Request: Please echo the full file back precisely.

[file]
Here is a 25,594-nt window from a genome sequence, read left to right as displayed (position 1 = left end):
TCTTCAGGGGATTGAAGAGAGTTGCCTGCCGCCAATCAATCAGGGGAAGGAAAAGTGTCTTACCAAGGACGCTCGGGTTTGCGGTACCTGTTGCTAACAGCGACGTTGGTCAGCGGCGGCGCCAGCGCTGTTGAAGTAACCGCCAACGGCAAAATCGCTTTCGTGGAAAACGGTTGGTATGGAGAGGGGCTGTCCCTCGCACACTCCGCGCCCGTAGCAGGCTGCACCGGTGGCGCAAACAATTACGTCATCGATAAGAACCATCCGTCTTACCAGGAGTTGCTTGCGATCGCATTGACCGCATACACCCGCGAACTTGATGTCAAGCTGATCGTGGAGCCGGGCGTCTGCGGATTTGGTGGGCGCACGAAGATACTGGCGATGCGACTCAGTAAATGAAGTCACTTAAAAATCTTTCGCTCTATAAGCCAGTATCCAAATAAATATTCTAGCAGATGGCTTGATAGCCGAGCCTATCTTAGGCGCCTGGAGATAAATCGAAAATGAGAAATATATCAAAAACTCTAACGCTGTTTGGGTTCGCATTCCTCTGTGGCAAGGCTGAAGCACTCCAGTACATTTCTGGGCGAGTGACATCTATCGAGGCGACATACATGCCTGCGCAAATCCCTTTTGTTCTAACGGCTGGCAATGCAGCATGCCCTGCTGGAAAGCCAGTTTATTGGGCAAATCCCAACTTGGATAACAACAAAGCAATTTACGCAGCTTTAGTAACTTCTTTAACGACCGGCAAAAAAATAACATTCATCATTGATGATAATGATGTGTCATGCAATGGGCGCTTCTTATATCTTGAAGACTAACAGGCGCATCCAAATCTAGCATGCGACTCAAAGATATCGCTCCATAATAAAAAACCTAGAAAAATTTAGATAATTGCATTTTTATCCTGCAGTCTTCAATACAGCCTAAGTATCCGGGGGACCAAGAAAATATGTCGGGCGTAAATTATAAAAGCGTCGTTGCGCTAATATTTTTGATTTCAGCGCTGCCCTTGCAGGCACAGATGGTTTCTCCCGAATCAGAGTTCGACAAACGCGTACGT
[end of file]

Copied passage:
Here is a 25,594-nt window from a genome sequence, read left to right as displayed (position 1 = left end):
TCTTCAGGGGATTGAAGAGAGTTGCCTGCCGCCAATCAATCAGGGGAAGGAAAAGTGTCTTACCAAGGACGCTCGGGTTTGCGGTACCTGTTGCTAACAGCGACGTTGGTCAGCGGCGGCGCCAGCGCTGTTGAAGTAACCGCCAACGGCAAAATCGCTTTCGTGGAAAACGGTTGGTATGGAGAGGGGCTGTCCCTCGCACACTCCGCGCCCGTAGCAGGCTGCACCGGTGGCGCAAACAATTACGTCATCGATAAGAACCATCCGTCTTACCAGGAGTTGCTTGCGATCGCATTGACCGCATACACCCGCGAACTTGATGTCAAGCTGATCGTGGAGCCGGGCGTCTGCGGATTTGGTGGGCGCACGAAGATACTGGCGATGCGACTCAGTAAATGAAGTCACTTAAAAATCTTTCGCTCTATAAGCCAGTATCCAAATAAATATTCTAGCAGATGGCTTGATAGCCGAGCCTATCTTAGGCGCCTGGAGATAAATCGAAAATGAGAAATATATCAAAAACTCTAACGCTGTTTGGGTTCGCATTCCTCTGTGGCAAGGCTGAAGCACTCCAGTACATTTCTGGGCGAGTGACATCTATCGAGGCGACATACATGCCTGCGCAAATCCCTTTTGTTCTAACGGCTGGCAATGCAGCATGCCCTGCTGGAAAGCCAGTTTATTGGGCAAATCCCAACTTGGATAACAACAAAGCAATTTACGCAGCTTTAGTAACTTCTTTAACGACCGGCAAAAAAATAACATTCATCATTGATGATAATGATGTGTCATGCAATGGGCGCTTCTTATATCTTGAAGACTAACAGGCGCATCCAAATCTAGCATGCGACTCAAAGATATCGCTCCATAATAAAAAACCTAGAAAAATTTAGATAATTGCATTTTTATCCTGCAGTCTTCAATACAGCCTAAGTATCCGGGGGACCAAGAAAATATGTCGGGCGTAAATTATAAAAGCGTCGTTGCGCTAATATTTTTGATTTCAGCGCTGCCCTTGCAGGCACAGATGGTTTCTCCCGAATCAGAGTTCGACAAACGCGTACGT